5. Alfama and  São Jorge castle The view from our hotel room balcony was of the Castelo de Sao Jorge, a Moorish Castle from the 12 century. Portugal is a country of castles, you’ll find them all over! You can take either a tram or the funicular Elevador da Gloria to the top of the hill to explore the Alfama neighborhood it’s in. There you can roam the quaint cobblestone streets admiring all the vibrant azulejos (elaborately painted tiles on houses) and terraces that gave stunning views over the city. The buildings in Lisbon are painted such pretty pastel colors like yellow and pink or have Portuguese tiles on them. You can spend hours getting lost in the labyrinth backstreets while taking so many pictures of this colorful neighborhood.

6. Carmo Convent The last earthquake that struck Lisbon was in 1755 which did a lot of damage to the city. The Carmo church roof collapsed and many arches were ruined. The Carmo convent was intentionally left roofless and now it houses the Carmo Archaeological Museum. This summer they have an immersive show called Lisbon Under Stars which is a unique experience that brings together multimedia projections, virtual dancers and visual effects, to the sound of Portuguese music. It was an incredible sight to see!

7. LX factory & murals  
Lisbon has fabulous street art all over the city, check out this article to see it. My favorite was this bee mural at the LX factory by Bordalo who uses trash to create his 3-D murals. His murals can be seen all over the country, the Fox mural is also in Lisbon. The  LX factory was once an old industrial warehouse but now has many restaurants, unique shops, hipster coffeehouses and this impressive bookstore. It’s a cool, off-the-beaten path place to explore.

 8. Lisbon is famous for its traditional Fado music which is a profoundly melancholic and expressive form of Portuguese singing that you can find in restaurants or bars.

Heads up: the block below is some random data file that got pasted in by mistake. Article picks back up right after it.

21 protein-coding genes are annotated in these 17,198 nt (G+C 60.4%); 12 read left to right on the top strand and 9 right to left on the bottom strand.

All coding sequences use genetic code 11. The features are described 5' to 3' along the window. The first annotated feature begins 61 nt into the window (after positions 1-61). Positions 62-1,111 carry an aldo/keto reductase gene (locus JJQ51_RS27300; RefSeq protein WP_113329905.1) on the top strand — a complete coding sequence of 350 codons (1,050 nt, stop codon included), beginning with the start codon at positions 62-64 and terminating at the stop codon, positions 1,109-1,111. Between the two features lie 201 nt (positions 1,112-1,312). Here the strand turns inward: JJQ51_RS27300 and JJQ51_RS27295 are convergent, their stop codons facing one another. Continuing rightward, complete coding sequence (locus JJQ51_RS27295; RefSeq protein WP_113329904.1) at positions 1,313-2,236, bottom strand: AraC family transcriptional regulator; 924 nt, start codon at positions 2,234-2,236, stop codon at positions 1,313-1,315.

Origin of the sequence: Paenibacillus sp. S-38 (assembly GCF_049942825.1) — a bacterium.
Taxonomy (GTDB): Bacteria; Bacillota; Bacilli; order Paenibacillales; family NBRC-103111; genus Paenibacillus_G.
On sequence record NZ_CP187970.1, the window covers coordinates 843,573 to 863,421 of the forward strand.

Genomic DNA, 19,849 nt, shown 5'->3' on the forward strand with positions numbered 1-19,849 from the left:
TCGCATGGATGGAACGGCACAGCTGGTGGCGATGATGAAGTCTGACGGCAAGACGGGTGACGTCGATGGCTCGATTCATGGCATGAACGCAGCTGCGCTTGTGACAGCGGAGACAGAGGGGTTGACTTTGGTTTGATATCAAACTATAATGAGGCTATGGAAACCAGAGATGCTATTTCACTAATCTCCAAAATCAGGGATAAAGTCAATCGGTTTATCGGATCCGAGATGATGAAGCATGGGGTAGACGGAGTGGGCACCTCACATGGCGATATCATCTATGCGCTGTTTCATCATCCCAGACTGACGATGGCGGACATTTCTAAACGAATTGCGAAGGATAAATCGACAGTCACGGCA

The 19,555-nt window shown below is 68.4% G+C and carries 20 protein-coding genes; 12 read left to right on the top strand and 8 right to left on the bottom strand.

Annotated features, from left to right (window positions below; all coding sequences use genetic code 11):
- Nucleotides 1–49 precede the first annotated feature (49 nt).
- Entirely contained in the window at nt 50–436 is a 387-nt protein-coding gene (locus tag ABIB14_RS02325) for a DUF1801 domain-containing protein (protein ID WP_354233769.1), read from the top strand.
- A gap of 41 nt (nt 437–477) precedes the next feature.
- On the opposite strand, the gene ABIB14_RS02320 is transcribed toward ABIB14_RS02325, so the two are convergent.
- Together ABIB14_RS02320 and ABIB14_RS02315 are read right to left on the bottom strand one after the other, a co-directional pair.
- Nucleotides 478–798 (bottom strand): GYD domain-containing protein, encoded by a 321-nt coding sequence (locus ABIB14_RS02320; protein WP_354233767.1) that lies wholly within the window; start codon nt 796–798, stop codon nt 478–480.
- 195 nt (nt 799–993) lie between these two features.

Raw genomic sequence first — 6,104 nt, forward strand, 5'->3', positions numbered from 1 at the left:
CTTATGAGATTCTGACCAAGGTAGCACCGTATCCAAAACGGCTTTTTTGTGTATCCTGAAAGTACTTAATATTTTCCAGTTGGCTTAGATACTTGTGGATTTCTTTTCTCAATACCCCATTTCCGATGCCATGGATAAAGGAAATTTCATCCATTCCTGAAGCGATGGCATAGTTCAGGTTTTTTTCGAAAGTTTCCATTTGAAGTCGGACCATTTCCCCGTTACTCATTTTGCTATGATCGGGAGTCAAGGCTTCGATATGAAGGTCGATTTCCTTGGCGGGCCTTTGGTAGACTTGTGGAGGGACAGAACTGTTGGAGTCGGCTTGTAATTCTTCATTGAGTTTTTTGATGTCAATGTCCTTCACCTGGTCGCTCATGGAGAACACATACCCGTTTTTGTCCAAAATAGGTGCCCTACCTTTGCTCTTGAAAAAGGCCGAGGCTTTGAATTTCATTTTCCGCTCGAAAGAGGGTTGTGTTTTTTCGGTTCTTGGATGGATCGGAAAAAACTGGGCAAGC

9. Pink Street & nightlife Lisbon’s Pink Street on Rua Nova do Carvalho is a street full bars and restaurants. We went to the Pensao Amor (Pension of Love) bar whose staircase has beautiful murals. Pensao Amor used to be a brothel so its décor still gives you that feeling. Each room is decorated differently, one has animal print fur wall paper, another room has a pole in the middle., vintage posters of burlesque dancers, large mirrors and chandeliers. The atmosphere has an intimate vibe. We just chilled with some cocktails starting out first with the traditional Portuguese amarguinha almond liquer made from almonds. Located in the Bairro Alto neighborhood of Lisbon, this is the central area of Lisbon's nightlife. Afterwards we walked down Rua Atalaia which is lined back to back with so many tiny bars.

 10. Food & drink Portugal is known for their sardines, in the summertime it’s fresh, not from a can. Every restaurant has them on the menu as well as codfish which is super popular. There are souvenir shops that only sell sardines, in cute packaging.  Lisbon also has quite a few vegan restaurants that I checked out.

Another quintessential Portuguese food is the “pastel de nata” which is an egg tart pastry that I ate everyday for breakfast. It’s a creamy egg custard in a tart. They were first created in the 18th century by Catholic monks in the Jerónimos Monastery. The monks used egg whites to starch their laundry so to stop the yolks from going to waste they made custard tarts. If you go to Nandos in the US, you will find them at the register in the desert case.

For a small country, Portugal makes a lot of great wine! They don’t drink tap water there so we always had to buy bottled water, and the wine was cheaper than the water. Yes grocery stores sold bottles of wine for less than 2 euro, restaurants sold a glass of wine for less than 2 euro. Vinho Verde is a popular white wine that I liked as it was a little sweet. You can’t visit Lisbon without trying Ginjinha! It’s a Portuguese liqueur made by infusing ginja cherries in alcohol which results in a strong and sweet alcoholic drink. Here it is served in an edible chocolate cup.

How to get there
United Air has direct flights from IAD to Lisbon. Or TAP Portugal airlines flies direct from Newark, but be prepared that they weigh everyone’s hand luggage and make you pay $50 for seat selection.  Both frequently have discounted $400 flights.